A martial artist from China, Shang-Chi was trained as an assassin to serve his villainous father, only to defect and become an agent for British Intelligence. Throughout the years, he would team up with many famous characters and even become a member of the famous Heroes for Hire team and a little team called the Avengers

Created during the Kung-Fu boom of the 1970's by Steve Englehart and Jim Starlin. “Master of Kung-Fu” rode the wave created by the surge of Bruce Lee's popularity. But unlike the many copycat movies made during this era, this series mixed the cool and flashy style of “Enter the Dragon” with the nourish crime and spy elements of Sax Rohmer. In fact, in the original publication, Shang-Chi was the son of famed super-villain Fu Manchu (though Shang-Chi is thankfully much less of a yellow peril stereotype than his infamous father).

Shang-Chi would be great as a Netflix-style series, but would also allow for stories on a larger scale and with more diverse locales, as Shang-Chi's role from the comics as a secret agent (maybe an agent of S.H.I.E.L.D for synergy purposes) can have the lead travel the world in his search for justice and vengeance against his evil father (which, unless the messy copyright status of Fu Manchu is ever resolved, might need to changed to a different character).

Fans have been clamoring for diversity, so why not give it to them in both the actors and the types of stories to tell?

Nr. 2: Morbius the Living Vampire

© Marvel Comics

Morbius is a rare egg on this list, as in that he almost was a featured character in a previous Marvel movie franchise: "Blade".

Created by Roy Thomas and Gil Kane and appearing in “Spider-man”, Morbius was a character meant to circumvent the notoriously strict Comic's Code Authority and their rules on content, mostly in regards to their ban on the use of vampires, by opting to make him as close to a vampire as they could without actually making him one.

Michael Morbius was a scientist who suffered from a degenerative blood disease and (in the typical comic-book approach to any affliction), tried to cure himself through the use of electroshocks and the use of vampire bat DNA. As with most comic book experiments, it went wrong and left Morbius in a pseudo-vampiric state, leaving him with a thirst for blood and a slew of powers. Like Blade, Morbius constantly teeters between the lines of good and evil as his thirst for blood drives him to near-madness, leading him to turn his curse on those he deems evil, but also driving him to make rash and foolish decisions.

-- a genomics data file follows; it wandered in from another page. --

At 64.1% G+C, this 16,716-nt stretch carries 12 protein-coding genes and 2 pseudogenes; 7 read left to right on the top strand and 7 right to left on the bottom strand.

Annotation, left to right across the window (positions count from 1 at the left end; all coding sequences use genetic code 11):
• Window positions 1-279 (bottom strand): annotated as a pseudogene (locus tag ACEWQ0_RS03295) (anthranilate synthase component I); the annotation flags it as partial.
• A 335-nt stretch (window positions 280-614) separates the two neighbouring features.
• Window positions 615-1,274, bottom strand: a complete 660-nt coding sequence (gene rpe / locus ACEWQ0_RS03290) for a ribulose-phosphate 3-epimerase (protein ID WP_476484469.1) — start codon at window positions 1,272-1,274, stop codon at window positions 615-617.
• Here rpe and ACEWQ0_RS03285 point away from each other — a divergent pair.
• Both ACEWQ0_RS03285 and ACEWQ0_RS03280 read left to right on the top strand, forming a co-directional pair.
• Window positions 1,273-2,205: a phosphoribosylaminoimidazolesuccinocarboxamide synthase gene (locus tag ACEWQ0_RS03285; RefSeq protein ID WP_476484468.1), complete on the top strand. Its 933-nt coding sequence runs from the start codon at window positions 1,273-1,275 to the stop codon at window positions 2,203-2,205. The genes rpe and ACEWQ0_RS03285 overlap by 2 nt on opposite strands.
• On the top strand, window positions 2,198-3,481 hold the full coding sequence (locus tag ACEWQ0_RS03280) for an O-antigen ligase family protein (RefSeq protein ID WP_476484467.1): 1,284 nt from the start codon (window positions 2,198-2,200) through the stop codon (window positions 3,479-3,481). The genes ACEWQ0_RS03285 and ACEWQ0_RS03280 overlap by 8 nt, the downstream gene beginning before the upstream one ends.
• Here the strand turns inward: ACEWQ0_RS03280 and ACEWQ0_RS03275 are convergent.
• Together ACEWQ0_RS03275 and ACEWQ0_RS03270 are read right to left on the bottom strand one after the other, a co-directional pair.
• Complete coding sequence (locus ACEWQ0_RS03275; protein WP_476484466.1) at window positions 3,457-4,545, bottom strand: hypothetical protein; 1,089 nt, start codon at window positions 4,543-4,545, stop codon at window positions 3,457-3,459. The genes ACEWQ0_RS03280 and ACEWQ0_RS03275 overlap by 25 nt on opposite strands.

As mentioned earlier, Morbius has been optioned a number of times as a possible antagonist for Blade, being hinted at in a deleted scene from the first film and receiving a thinly-veiled stand-in for its sequel, meaning there is an interest among the executives to use him. Morbius would be an excellent way for Marvel to open the doors to their horror-themed properties, especially now that they have regained the rights to both Blade and Ghost Rider. And who doesn't love angsty vampires?

Nr. 1: Moon Knight

© Marvel Comics

Moon Knight is Marvel's answer to Batman. And he's not. Moon Knight is completely insane. Or he might not be. But is Moon Knight a bad-ass that could stand shoulder to shoulder with the other Marvel Netflix shows? Hell yes!

Created originally in 1975 by Doug Moench and Ron Perlin for “Werewolf by Night”, Moon Knight played with an original concept where the hero would have not one, not two, but three identities outside of his superhero persona (that four identities being juggled here, for those who are counting). After surviving (or did he?) an attempt at his life, mercenary Marc Spector was granted the title of avatar on Earth for the Egyptian God Khonshu, switching between the roles of midnight vigilante Moon Knight, millionaire Steven Grant, cab driver Jake Lockley and mercenary Marc Spector, which left a heavy toll on the hero's psyche and confused him on who he really was at the end of the day.

Though the character's usage has been sporadic over the years, in 2014 Marvel relaunched the series with writer Warren Ellis and artist Declan Shalvey. This new take rolled with Moon Knight's insanity in new and creative ways, as well as creating a new identity for the hero in Mr. Knight, a detective dressed in a white three-piece suit and a snarky attitude, whilst being haunted by visions of Khonshu that left him even further in the dark about his true identity.

Moon Knight seems almost tailor-made for the MCU. He's brutal, he's slick, and he's completely off his rocker. Where the other Marvel Netflix shows highlight the heavy toll that comes with a life of fighting crime, Moon Knight could embrace the madness that comes with costumed adventures, and really push Marvel outside of its comfort zone. It is the show Marvel should be making, and the show Marvel should have already made long ago.

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About the Creator

Joachim Heijndermans

Joachim is a freelance artist and writer. He writes short stories and draws comics. Likes to travel, paint, collect rare toys, and read in his spare time. His fiction writing has been featured in magazines, websites, podcasts and television